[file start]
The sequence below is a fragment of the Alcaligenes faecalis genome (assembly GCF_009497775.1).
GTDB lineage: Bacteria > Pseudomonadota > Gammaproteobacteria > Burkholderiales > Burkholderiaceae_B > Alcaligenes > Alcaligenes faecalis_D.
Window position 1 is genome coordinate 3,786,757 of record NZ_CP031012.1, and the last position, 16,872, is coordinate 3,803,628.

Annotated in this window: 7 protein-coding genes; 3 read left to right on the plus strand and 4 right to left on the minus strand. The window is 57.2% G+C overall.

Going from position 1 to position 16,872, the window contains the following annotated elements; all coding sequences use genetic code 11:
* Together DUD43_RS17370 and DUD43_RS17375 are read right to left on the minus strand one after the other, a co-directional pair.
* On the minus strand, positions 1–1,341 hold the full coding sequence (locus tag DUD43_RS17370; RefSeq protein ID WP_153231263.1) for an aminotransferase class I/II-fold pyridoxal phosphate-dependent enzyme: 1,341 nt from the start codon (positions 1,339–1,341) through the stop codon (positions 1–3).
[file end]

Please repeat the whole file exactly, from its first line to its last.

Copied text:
The sequence below is a fragment of the Alcaligenes faecalis genome (assembly GCF_009497775.1).
GTDB lineage: Bacteria > Pseudomonadota > Gammaproteobacteria > Burkholderiales > Burkholderiaceae_B > Alcaligenes > Alcaligenes faecalis_D.
Window position 1 is genome coordinate 3,786,757 of record NZ_CP031012.1, and the last position, 16,872, is coordinate 3,803,628.

Annotated in this window: 7 protein-coding genes; 3 read left to right on the plus strand and 4 right to left on the minus strand. The window is 57.2% G+C overall.

Going from position 1 to position 16,872, the window contains the following annotated elements; all coding sequences use genetic code 11:
* Together DUD43_RS17370 and DUD43_RS17375 are read right to left on the minus strand one after the other, a co-directional pair.
* On the minus strand, positions 1–1,341 hold the full coding sequence (locus tag DUD43_RS17370; RefSeq protein ID WP_153231263.1) for an aminotransferase class I/II-fold pyridoxal phosphate-dependent enzyme: 1,341 nt from the start codon (positions 1,339–1,341) through the stop codon (positions 1–3).